Michaela O’Brien: Love Valley
When I first became aware of Michaela O’Brien’s work, Love Valley, one of my first inclinations was to discover something about the location for myself—albeit remotely. I opened Google Maps and tried to parachute in via Street View, but my attempt was instantly thwarted. Google has not dispatched its picture-making vehicles into Love Valley, and for a logical reason. Cars are not allowed on Main Street. I found this inaccessibility intriguing because it is so simple to go anywhere on the internet. However, some locations remain too isolated for complacent exploration. In the case of Love Valley, seclusion is part of the lifestyle. Michaela has entered this world by living on Main Street and spending time with the locals. She has uncovered and documented forgotten artifacts and images that speak to the history and culture of a place that describes itself as “a boy’s dream and a man’s reality”—the Old West in North Carolina. Her photographs generate a view of a community that prides itself in peculiarity. It indulges in an idealized past while attempting to find bearing for its future.
Michaela O’Brien is a documentary artist, photographer, and filmmaker currently based in Durham, NC. She holds an MFA in Experimental and Documentary Arts from Duke University. Her work includes independent documentaries for broadcast, award-winning audiovisual installations, client-based archival research, and interactive videos for a variety of acclaimed museums. Her photographic and moving images works have been featured in galleries and film festivals worldwide. She is currently teaching in the department of Art, Art History and Visual Studies at Duke University.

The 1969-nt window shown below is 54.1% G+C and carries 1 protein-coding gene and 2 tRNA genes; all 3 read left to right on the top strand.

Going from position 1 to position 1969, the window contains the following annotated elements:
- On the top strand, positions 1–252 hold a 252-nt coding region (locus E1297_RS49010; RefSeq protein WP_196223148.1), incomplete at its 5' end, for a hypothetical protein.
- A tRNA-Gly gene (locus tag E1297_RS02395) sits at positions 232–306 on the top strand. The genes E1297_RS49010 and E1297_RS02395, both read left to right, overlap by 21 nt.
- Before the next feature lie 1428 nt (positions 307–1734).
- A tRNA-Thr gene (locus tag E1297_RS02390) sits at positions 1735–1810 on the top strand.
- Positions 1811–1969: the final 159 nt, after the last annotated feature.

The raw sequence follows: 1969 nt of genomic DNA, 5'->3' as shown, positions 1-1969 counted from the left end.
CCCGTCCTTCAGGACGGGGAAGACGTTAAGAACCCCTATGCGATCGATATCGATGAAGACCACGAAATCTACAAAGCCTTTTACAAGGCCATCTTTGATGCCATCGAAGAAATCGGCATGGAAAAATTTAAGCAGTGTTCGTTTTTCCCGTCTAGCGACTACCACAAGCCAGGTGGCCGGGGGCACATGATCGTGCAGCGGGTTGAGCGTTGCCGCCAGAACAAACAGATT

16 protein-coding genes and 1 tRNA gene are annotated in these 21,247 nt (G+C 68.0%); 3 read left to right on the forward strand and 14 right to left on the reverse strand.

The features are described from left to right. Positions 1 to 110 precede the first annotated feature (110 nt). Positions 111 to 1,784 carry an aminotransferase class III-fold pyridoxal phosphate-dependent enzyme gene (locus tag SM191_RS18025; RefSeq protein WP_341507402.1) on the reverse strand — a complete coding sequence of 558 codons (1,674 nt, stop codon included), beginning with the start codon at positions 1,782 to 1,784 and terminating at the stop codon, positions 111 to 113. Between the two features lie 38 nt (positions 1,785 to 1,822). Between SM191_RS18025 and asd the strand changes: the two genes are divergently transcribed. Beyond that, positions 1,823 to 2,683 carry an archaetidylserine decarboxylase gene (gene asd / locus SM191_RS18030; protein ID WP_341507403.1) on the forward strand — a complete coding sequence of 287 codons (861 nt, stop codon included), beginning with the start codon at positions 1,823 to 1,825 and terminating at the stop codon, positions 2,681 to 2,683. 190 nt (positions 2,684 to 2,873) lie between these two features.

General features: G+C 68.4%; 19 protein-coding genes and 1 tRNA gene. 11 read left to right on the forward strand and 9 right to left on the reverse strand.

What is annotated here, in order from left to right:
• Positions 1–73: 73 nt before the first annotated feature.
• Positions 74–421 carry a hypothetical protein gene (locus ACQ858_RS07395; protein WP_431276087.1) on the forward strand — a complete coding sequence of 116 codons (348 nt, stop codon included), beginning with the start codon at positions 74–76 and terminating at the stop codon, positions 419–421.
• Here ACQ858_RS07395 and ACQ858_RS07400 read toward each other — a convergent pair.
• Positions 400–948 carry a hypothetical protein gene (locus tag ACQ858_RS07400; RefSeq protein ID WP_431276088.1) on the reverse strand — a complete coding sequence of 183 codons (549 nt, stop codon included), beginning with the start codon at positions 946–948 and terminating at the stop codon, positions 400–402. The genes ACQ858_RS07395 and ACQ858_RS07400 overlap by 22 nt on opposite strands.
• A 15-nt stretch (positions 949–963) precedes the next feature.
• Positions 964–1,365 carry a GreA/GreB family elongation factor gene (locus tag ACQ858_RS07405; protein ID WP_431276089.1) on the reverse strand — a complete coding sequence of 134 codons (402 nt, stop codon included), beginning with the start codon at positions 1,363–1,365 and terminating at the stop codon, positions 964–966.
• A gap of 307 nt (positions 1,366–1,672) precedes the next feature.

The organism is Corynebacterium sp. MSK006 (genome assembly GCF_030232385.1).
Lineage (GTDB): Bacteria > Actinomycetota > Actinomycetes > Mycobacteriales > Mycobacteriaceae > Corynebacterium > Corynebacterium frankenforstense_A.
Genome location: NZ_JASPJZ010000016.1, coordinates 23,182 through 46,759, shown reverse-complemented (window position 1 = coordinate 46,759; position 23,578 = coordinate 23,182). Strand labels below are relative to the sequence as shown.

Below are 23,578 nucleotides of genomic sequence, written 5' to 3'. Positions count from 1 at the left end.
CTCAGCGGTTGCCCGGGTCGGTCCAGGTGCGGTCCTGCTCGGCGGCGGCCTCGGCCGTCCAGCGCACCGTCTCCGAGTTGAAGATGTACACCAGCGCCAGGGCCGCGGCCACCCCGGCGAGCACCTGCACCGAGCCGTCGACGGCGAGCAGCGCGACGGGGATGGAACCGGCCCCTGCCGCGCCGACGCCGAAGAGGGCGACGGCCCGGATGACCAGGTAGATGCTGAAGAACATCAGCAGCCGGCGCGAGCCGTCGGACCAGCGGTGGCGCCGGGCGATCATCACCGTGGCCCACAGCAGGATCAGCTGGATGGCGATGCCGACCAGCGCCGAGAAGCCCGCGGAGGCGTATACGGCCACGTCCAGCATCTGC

Love Valley is currently listed on Visit North Carolina’s tourism website under the “quirky” section of “Things To Do.” Nestled in the foothills of the Brushy Mountains, the township, founded in 1954, allows only horse and foot traffic on its Main Street, a dirt road lined with less than a dozen buildings of rough hewn timber made to look a century old. This scene, that brings to mind a John Wayne movie, also conjures an eerie ghostliness at quieter times of day.
Founder Andy Barker’s boyhood dream of a cowboy haven is home to a population which hovers at about 100 people. Ellenora, his now 94-year-old Alzheimic widow, preserves a record of his utopian aspirations in a rarely accessed, dusty, wood-planked room where cabinets are filled with reels of film, medium and large format photographic negatives and piles of scrapbooks.
In this .2 square mile community, reenactment forms an important aspect of social life even as nostalgia contends with everyday realities. Residents attempt to shape and reshape the township around their founder’s vision of a Western town full of “good, clean fun.” In Love Valley, men, women, children, and animals each tussle for a place somewhere between an idealized past and an elusive future.
My time living on Main Street resulted in this fragmented narrative of frontier freedom. This assemblage is an oblique museum, an impulse to document, and a document of that impulse. In Love Valley, the complete story is eschewed for the remains: a constellation of biblical and patriotic gestures, and what lies at the heart of it all, the desire to start over.
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